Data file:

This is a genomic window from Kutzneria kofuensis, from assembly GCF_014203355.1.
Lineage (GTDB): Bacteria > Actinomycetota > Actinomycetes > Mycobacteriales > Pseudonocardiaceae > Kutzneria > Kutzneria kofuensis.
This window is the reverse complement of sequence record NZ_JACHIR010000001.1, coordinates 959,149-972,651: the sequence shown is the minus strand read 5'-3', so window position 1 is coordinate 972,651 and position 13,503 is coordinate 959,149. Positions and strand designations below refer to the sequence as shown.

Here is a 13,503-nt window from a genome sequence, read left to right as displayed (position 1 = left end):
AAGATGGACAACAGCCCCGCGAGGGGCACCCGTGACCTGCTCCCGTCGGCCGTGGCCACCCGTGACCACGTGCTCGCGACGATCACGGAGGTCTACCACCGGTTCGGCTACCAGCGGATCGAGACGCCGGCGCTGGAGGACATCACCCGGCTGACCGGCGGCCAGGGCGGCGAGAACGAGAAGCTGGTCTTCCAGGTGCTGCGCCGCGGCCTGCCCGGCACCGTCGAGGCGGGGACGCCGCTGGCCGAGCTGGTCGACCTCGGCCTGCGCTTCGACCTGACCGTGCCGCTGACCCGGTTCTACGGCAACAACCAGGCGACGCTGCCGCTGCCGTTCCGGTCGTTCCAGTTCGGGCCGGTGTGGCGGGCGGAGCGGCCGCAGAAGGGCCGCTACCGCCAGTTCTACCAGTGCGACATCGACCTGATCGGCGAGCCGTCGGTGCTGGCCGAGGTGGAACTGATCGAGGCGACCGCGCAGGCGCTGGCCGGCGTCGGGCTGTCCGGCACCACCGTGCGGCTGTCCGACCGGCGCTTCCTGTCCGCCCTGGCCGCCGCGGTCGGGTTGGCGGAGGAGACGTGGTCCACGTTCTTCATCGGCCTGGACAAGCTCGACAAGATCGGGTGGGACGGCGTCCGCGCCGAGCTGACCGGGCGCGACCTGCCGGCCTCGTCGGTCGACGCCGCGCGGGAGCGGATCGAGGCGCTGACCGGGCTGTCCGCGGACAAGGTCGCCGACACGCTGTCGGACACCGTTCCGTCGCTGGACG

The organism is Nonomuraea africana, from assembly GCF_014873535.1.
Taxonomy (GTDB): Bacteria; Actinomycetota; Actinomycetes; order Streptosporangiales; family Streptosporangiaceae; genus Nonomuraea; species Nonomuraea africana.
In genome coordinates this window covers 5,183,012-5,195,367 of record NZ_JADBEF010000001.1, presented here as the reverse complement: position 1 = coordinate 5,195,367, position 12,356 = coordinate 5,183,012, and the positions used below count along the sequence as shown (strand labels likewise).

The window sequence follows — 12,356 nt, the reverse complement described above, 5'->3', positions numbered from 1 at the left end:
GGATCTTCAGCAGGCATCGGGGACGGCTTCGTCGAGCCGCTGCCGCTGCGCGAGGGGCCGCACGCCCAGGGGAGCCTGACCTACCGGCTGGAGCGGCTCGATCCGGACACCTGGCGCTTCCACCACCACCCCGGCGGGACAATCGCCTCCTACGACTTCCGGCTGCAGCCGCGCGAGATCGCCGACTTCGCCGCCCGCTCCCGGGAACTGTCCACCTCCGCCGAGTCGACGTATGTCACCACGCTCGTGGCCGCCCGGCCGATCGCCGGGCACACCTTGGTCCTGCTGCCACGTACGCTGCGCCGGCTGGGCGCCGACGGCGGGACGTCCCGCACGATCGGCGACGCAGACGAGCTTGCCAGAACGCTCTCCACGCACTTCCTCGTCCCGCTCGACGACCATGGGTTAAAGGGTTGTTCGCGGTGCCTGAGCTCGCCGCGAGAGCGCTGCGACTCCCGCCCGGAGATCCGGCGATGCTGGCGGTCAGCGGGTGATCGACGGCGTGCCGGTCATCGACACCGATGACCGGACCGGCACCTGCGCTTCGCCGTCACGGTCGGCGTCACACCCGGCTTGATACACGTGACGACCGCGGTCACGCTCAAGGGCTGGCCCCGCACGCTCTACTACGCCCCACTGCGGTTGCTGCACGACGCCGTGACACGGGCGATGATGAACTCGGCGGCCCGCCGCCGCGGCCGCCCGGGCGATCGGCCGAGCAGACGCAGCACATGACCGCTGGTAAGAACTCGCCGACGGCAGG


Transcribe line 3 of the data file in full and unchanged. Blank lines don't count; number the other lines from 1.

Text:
This window is the reverse complement of sequence record NZ_JACHIR010000001.1, coordinates 959,149-972,651: the sequence shown is the minus strand read 5'-3', so window position 1 is coordinate 972,651 and position 13,503 is coordinate 959,149. Positions and strand designations below refer to the sequence as shown.